The Federal Role in Biolab Oversight

GAO official and House subcommittee chairman cite dangers of adding more biodefense labs without increasing the capability to monitor them.
October 5, 2007

Already late for a vote, Rep. Bart Stupak (D-Mich.), chairman of the House of Representatives Energy and Commerce Subcommittee on Oversight and Investigations, offered a quick bit of advice to a panel of public health officials before slipping out of the hearing room: "Less construction, more research."

It was a message delivered many times by Stupak during a hearing on the "Silent Proliferation of Bio-Laboratories in the United States" that underscored a growing concern about biodefense research. The number of labs handling some of the most potent biological agents is increasing, accident reports and previously unreported cases are surfacing and federal requirements for reporting them remain ambiguous, the chairman and others contend.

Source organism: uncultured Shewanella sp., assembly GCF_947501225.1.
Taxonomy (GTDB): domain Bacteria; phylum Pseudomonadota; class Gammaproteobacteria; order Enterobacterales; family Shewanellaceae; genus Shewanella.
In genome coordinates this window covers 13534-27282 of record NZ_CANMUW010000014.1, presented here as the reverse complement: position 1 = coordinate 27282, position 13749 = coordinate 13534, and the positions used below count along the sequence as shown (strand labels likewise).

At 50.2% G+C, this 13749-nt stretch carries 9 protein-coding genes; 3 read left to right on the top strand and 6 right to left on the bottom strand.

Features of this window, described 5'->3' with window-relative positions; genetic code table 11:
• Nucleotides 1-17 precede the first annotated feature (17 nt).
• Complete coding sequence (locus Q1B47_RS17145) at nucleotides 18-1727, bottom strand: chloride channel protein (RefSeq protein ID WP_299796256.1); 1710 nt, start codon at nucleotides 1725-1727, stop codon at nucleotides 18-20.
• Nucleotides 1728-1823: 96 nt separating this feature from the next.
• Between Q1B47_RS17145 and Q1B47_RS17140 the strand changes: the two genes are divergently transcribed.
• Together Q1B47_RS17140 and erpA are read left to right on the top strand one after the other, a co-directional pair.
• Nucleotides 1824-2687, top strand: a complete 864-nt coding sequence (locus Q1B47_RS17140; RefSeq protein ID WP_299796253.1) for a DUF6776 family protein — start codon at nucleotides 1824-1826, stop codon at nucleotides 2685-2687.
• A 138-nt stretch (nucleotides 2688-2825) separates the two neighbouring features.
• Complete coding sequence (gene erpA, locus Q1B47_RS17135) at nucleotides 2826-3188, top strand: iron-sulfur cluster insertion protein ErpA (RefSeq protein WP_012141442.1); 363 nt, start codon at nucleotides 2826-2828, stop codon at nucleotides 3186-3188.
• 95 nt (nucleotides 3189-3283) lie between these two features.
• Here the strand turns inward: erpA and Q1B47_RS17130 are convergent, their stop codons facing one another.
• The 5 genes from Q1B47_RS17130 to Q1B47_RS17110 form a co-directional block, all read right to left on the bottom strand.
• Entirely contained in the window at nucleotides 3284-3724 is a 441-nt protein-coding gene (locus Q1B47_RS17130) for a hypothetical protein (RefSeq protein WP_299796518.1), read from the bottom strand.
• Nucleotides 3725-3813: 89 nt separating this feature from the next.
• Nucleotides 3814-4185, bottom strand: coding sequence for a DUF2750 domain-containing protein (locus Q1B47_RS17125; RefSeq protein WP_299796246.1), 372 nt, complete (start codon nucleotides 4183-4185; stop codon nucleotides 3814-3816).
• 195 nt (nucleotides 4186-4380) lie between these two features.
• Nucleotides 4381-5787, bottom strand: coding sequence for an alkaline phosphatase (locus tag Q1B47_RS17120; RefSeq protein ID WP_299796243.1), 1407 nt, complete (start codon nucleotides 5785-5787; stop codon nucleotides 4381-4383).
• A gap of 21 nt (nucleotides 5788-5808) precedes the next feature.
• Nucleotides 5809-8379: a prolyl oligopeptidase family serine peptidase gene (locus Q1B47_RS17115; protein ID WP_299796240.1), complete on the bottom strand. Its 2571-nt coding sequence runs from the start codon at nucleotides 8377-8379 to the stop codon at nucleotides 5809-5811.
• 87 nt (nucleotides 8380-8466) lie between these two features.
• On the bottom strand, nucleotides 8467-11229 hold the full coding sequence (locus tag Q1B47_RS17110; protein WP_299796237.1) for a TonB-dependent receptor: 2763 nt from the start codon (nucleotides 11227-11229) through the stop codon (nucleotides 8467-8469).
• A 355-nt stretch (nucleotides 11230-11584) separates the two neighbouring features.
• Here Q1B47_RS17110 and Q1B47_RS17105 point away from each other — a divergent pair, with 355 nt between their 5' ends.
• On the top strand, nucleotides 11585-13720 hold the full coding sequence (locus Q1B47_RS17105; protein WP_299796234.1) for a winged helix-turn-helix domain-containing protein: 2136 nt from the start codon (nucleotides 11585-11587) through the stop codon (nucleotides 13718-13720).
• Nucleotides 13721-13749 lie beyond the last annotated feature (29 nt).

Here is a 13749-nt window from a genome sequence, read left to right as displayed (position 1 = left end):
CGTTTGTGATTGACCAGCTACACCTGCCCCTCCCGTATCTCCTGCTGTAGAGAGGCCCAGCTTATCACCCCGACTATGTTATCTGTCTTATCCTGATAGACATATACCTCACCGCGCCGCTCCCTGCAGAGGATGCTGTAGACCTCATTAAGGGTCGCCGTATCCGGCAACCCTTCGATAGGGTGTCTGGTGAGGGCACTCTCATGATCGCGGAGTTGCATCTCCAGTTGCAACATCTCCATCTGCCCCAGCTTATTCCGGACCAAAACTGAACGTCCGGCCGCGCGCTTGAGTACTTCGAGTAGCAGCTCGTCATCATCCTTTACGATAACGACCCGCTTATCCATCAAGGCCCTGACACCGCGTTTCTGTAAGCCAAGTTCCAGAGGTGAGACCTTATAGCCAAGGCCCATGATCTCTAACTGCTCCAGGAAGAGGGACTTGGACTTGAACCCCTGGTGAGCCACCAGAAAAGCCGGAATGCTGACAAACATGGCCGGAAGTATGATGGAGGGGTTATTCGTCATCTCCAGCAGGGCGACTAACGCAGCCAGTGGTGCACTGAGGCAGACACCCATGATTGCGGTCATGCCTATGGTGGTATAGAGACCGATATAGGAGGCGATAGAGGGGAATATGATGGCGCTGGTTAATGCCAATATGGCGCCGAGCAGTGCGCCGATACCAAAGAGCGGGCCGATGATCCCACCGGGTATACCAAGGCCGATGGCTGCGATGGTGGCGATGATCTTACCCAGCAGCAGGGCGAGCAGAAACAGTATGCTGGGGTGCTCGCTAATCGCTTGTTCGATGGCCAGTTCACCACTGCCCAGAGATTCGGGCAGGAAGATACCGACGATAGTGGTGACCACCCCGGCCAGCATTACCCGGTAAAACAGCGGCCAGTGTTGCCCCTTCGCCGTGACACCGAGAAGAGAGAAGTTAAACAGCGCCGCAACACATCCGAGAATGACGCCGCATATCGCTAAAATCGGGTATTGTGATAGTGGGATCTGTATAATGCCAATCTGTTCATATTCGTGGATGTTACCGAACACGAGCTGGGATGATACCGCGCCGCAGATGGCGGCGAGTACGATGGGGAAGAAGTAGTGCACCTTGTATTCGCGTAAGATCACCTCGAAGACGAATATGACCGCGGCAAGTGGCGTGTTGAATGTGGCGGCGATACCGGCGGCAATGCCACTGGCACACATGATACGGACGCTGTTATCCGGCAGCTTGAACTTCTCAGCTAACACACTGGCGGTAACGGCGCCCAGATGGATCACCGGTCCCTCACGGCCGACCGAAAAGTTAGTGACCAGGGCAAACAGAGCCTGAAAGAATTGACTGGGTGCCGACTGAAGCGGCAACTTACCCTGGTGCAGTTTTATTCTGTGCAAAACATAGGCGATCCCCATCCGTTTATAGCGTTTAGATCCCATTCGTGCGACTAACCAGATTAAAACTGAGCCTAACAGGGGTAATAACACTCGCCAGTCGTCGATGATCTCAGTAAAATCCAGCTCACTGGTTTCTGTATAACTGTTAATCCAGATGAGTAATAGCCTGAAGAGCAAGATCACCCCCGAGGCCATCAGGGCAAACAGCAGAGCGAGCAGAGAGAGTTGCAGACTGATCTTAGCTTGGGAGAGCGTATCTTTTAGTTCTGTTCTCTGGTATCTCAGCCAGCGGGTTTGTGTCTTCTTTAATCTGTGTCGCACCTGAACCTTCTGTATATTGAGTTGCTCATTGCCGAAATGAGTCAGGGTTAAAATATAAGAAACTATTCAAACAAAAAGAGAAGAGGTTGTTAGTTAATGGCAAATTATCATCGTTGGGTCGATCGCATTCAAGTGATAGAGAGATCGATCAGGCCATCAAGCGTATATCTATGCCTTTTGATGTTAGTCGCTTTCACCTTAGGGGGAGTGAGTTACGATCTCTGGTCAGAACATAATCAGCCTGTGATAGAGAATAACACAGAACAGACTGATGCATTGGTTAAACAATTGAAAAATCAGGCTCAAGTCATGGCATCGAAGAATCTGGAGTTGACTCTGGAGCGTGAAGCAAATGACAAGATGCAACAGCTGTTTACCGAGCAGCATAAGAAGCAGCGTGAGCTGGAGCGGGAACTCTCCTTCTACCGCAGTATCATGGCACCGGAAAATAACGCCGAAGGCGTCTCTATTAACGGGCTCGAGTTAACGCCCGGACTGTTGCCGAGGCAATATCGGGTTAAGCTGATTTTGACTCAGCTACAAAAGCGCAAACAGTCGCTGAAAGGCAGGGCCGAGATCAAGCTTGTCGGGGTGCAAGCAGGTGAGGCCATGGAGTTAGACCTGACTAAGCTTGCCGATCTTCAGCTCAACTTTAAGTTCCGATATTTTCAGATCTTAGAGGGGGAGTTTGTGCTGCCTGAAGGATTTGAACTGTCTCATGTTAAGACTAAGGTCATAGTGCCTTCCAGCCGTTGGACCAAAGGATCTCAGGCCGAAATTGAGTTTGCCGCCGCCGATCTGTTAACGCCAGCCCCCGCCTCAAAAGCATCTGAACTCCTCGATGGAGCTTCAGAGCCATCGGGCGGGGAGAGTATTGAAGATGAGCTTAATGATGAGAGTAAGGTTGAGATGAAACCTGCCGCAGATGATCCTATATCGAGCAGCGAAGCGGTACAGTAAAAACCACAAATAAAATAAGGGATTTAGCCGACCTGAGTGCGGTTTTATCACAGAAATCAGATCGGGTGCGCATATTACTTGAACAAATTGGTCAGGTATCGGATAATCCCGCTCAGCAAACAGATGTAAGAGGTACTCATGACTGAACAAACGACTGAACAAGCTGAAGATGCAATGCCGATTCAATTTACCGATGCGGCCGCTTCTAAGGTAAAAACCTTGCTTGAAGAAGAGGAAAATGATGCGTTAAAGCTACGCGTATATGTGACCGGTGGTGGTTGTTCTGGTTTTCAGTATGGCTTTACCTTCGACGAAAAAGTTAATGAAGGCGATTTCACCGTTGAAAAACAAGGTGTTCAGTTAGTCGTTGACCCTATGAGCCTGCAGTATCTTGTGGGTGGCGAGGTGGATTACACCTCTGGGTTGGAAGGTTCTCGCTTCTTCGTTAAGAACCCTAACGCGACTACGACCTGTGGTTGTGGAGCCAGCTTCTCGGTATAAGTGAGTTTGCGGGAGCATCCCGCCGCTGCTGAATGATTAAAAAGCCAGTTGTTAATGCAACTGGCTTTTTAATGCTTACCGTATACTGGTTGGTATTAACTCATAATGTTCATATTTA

"Shouldn't Congress want fewer people in fewer labs dealing with these agents?" Stupak asked during the hearing.

"What has changed that mandates the proliferation of labs over the last five years -- other than the money available" from the National Institutes of Health?" he continued.

Stupak wasn't the only one raising questions. Citing the preliminary findings of a U.S. Government Accountability Office report due out in its entirety this spring, Keith Rhodes, chief technologist in the agency's Center for Technology and Engineering, said he's concerned that so much remains unknown about the number of high security labs and what goes on inside them.

Revelations this spring that Texas A&M University failed to report to the Centers for Disease Control and Prevention incidents of human exposure to dangerous biological agents until a year after they occurred have raised public consciousness of the issue of lab safety. Some have criticized the CDC for failing to uncover the problems at Texas A&M during a visit last year.

"Oversight is fragmented and for the most part relies on self-reporting," Rhodes said. "This incident raises serious concerns about oversight and whether the safety of the public is compromised."